Consumers are more health-conscious than ever, so some food manufacturers use misleading tricks to convince people to buy highly processed and unhealthy products.
Food labelling regulations are complex, making it harder for consumers to understand them.
Taking a little bit of extra time to read food labels when you’re shopping can have big pay-offs, but it can be hard to make sense of all those numbers. Here’s a quick guide to help you navigate the supermarket and decipher food labels.
1.Never believe the claims on the front of the box.
One of the best tips may be to completely ignore claims on the front of the packaging.
Front labels try to lure you into purchasing products by making health claims. Manufacturers are often dishonest in the way they use these labels. They tend to use health claims that are misleading and in some cases downright false.
What many think are health claims are just marketing pitches and advertisements. And government-approved claims, like “low-fat” and “light,” often don’t tell you the whole story. These products may be high in fat as well as sugar, salt, and/or calories.
Examples include many high-sugar breakfast kinds of cereal like whole-grain Cocoa Puffs. Despite what the label may imply, these products are not healthy.
This makes it hard for consumers to choose healthy options without a thorough inspection of the ingredients list.
“Light” ice cream, for example, may still pack in 4 to 5 grams of fat per serving. And “light” and “regular” varieties of ice cream may not differ much calorically.
Never evaluate a product based on any one item, such as its fat, cholesterol, sugar, carbohydrate, or salt content. Attempting to cash in on the latest diet or nutrition craze, many companies promote their products based on a single item despite other unhealthy aspects.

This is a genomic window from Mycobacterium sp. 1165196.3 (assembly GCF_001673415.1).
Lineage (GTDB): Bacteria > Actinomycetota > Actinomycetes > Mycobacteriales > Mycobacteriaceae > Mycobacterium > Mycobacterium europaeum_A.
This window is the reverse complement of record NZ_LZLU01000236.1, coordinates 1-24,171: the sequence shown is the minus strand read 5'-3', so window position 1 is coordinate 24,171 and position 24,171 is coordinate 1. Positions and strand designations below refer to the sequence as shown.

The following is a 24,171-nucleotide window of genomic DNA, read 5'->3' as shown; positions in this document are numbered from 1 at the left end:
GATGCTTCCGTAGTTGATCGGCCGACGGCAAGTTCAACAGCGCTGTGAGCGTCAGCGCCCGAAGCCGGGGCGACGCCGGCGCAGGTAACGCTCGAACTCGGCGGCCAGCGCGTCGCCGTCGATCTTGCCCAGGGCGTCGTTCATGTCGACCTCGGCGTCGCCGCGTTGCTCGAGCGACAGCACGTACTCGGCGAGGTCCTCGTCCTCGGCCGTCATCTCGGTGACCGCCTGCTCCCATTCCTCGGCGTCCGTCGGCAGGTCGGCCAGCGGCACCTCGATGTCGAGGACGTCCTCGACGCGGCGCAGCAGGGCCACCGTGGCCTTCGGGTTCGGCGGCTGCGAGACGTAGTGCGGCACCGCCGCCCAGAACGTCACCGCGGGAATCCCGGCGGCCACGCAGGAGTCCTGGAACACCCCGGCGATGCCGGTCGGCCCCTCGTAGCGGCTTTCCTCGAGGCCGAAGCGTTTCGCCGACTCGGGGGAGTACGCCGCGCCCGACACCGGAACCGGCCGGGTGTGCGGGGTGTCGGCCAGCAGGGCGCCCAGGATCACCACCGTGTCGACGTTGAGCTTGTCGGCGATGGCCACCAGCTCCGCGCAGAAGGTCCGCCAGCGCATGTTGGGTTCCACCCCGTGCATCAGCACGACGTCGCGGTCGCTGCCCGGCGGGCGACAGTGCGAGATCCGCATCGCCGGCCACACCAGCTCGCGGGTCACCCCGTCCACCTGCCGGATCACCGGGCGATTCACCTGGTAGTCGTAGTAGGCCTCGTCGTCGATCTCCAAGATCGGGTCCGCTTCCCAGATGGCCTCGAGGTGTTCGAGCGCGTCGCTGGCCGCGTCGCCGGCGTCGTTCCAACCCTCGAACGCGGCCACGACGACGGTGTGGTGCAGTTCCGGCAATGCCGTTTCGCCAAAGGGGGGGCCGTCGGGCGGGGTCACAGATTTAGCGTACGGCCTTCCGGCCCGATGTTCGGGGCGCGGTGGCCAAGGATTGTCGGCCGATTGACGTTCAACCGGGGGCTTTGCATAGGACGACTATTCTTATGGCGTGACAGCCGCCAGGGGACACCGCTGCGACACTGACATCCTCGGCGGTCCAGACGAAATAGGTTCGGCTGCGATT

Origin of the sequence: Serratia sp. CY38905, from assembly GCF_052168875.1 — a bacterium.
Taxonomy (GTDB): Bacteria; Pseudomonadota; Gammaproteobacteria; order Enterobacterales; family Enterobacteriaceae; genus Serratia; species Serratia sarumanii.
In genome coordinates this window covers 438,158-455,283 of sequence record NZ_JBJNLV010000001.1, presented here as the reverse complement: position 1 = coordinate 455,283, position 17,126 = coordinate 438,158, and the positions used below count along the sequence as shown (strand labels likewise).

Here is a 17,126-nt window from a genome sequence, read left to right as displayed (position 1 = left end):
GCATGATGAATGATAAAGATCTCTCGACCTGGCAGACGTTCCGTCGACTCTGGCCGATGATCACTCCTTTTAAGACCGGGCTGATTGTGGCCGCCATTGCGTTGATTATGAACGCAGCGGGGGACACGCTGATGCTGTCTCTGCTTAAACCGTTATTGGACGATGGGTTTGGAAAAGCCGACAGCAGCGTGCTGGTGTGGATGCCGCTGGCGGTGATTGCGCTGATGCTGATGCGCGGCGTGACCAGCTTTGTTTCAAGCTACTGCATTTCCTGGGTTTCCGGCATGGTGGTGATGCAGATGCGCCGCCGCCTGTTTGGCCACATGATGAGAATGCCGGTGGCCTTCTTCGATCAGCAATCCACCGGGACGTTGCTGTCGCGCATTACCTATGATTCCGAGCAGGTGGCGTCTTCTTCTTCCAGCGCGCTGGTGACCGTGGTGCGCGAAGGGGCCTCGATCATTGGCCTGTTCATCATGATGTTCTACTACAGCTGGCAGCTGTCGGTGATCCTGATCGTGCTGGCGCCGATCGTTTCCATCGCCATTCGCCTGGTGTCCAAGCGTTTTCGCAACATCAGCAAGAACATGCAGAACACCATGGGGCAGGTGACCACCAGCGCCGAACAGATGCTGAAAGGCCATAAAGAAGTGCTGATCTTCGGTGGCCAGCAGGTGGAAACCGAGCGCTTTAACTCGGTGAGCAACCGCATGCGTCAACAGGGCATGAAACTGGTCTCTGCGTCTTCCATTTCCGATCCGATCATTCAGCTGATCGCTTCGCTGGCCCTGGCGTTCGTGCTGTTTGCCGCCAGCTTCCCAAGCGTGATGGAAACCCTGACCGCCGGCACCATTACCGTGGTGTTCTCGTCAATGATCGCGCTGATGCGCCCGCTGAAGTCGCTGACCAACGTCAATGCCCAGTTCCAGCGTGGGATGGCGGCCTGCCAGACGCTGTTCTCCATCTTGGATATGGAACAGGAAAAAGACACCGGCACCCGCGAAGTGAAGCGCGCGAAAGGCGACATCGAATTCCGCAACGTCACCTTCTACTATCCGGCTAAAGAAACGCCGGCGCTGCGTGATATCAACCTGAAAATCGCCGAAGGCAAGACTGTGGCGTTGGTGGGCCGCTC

2. Always read the Nutrition Facts label and the ingredient list.
They contain information that can help you determine how healthy a food is. Crackers, for example, may advertise on the front of the box that they’re “Trans Fat-Free,” but in the ingredient list, you may find fats, like palm oil and coconut oil, that are just as artery-clogging as the trans fats they replaced.
3. Check the serving size & amount of calories per package.
Decades ago, many products were single servings. A bottle of cola was one serving. One small candy bar was one serving. Today, many products are “super-sized” and contain multiple servings.
All too many people think a 20-ounce bottle of soda contains 2.5 servings, at 110 calories each, which means they’re drinking 110 calories. Now, in the real world, who’s going to drink just one serving of that bottle? You’ve got to multiply the 110 calories by the total number of servings, 2.5, to realize that you’re downing a whopping 275 calories.
A serving of oil spray, for instance, is 0.25 grams. That’s about 120th of an ounce – for less than most people could, or would spray on a pan with even just one squirt.
Don’t get too comfortable with “0”s either.
Because some manufacturers use ridiculously small serving sizes and because the FDA states that manufacturers can “round down” to zero, some products advertised as calorie-free or fat-free are not.
If you eat multiple servings – if, say, you coat an entire skillet with oil spray – you may be tallying up quite a few calories.
4. Check the calories from fat.
Beware of reduced-fat claimsReduced-fat or low-fat versions of foods aren’t always the healthiest options.
Sometimes manufacturers replace fat with sugar, which isn’t a healthier choice. So read the nutrition information to compare sugar and fat content on the original and the reduced-fat product.
It’s on the Nutrition Facts label. Unfortunately, it doesn’t tell you the “per cent of calories from fat,” which is how all health guidelines direct us to limit fat. You’ve got to do a little math.
Divide the number of calories from fat by the total calories. E.g. If the serving’s 150 calories, 50 of which are fat, your product is 33% calories from fat. If division trips you up, go by grams. Use this easy rule. If a product has 2 grams of fat or less per 100 calories, its fat content per serving, is 20% or less of total calories.
Reduced fat means that a product has 25% less fat than the same regular brand.
Light means that the product has 50% less fat than the same regular product.
Low-fat means a product has less than 3 grams of fat per serving.